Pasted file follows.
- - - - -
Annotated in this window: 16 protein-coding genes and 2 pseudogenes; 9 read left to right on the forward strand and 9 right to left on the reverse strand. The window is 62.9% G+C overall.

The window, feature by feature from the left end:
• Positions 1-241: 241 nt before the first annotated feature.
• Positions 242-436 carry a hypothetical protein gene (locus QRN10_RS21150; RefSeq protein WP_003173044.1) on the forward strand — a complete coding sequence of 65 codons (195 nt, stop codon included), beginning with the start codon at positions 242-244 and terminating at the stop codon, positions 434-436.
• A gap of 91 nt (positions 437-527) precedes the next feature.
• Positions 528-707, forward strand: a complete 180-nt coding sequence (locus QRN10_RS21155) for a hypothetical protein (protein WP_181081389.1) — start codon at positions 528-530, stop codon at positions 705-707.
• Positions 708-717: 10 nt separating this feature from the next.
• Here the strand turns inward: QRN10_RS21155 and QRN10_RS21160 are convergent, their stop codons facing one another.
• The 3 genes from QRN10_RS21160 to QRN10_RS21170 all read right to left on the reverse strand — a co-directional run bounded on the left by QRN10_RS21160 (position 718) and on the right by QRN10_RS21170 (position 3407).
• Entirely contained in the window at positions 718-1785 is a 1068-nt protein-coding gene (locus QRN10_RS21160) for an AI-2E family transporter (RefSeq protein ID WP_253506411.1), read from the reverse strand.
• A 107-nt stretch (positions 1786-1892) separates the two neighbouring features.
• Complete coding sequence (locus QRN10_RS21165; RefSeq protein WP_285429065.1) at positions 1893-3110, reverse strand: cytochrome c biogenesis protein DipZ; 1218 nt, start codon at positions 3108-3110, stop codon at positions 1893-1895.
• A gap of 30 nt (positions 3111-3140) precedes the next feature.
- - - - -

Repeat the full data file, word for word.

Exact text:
Annotated in this window: 16 protein-coding genes and 2 pseudogenes; 9 read left to right on the forward strand and 9 right to left on the reverse strand. The window is 62.9% G+C overall.

The window, feature by feature from the left end:
• Positions 1-241: 241 nt before the first annotated feature.
• Positions 242-436 carry a hypothetical protein gene (locus QRN10_RS21150; RefSeq protein WP_003173044.1) on the forward strand — a complete coding sequence of 65 codons (195 nt, stop codon included), beginning with the start codon at positions 242-244 and terminating at the stop codon, positions 434-436.
• A gap of 91 nt (positions 437-527) precedes the next feature.
• Positions 528-707, forward strand: a complete 180-nt coding sequence (locus QRN10_RS21155) for a hypothetical protein (protein WP_181081389.1) — start codon at positions 528-530, stop codon at positions 705-707.
• Positions 708-717: 10 nt separating this feature from the next.
• Here the strand turns inward: QRN10_RS21155 and QRN10_RS21160 are convergent, their stop codons facing one another.
• The 3 genes from QRN10_RS21160 to QRN10_RS21170 all read right to left on the reverse strand — a co-directional run bounded on the left by QRN10_RS21160 (position 718) and on the right by QRN10_RS21170 (position 3407).
• Entirely contained in the window at positions 718-1785 is a 1068-nt protein-coding gene (locus QRN10_RS21160) for an AI-2E family transporter (RefSeq protein ID WP_253506411.1), read from the reverse strand.
• A 107-nt stretch (positions 1786-1892) separates the two neighbouring features.
• Complete coding sequence (locus QRN10_RS21165; RefSeq protein WP_285429065.1) at positions 1893-3110, reverse strand: cytochrome c biogenesis protein DipZ; 1218 nt, start codon at positions 3108-3110, stop codon at positions 1893-1895.
• A gap of 30 nt (positions 3111-3140) precedes the next feature.